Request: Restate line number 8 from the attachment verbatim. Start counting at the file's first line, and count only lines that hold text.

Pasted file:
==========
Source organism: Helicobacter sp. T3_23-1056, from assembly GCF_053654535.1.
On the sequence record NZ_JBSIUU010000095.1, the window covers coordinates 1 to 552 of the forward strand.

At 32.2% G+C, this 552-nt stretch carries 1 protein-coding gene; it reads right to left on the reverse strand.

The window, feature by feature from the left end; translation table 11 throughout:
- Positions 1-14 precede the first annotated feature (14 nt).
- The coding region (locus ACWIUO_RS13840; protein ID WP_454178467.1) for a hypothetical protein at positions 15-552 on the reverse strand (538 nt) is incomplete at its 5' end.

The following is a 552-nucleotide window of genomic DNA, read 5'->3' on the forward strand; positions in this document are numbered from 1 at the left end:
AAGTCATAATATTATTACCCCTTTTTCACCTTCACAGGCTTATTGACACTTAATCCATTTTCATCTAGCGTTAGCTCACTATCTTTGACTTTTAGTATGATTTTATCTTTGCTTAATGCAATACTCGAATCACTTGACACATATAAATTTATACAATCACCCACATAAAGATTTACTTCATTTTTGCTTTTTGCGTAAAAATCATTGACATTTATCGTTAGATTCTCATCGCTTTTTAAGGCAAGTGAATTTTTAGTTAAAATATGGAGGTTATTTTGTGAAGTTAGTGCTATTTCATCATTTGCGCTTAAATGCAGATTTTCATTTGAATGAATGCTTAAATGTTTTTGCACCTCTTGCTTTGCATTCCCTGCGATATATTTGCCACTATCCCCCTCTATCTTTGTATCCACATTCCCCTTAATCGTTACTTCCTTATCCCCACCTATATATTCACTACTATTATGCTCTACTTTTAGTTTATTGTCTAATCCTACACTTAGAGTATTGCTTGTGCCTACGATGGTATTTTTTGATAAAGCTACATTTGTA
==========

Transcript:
AAGTCATAATATTATTACCCCTTTTTCACCTTCACAGGCTTATTGACACTTAATCCATTTTCATCTAGCGTTAGCTCACTATCTTTGACTTTTAGTATGATTTTATCTTTGCTTAATGCAATACTCGAATCACTTGACACATATAAATTTATACAATCACCCACATAAAGATTTACTTCATTTTTGCTTTTTGCGTAAAAATCATTGACATTTATCGTTAGATTCTCATCGCTTTTTAAGGCAAGTGAATTTTTAGTTAAAATATGGAGGTTATTTTGTGAAGTTAGTGCTATTTCATCATTTGCGCTTAAATGCAGATTTTCATTTGAATGAATGCTTAAATGTTTTTGCACCTCTTGCTTTGCATTCCCTGCGATATATTTGCCACTATCCCCCTCTATCTTTGTATCCACATTCCCCTTAATCGTTACTTCCTTATCCCCACCTATATATTCACTACTATTATGCTCTACTTTTAGTTTATTGTCTAATCCTACACTTAGAGTATTGCTTGTGCCTACGATGGTATTTTTTGATAAAGCTACATTTGTA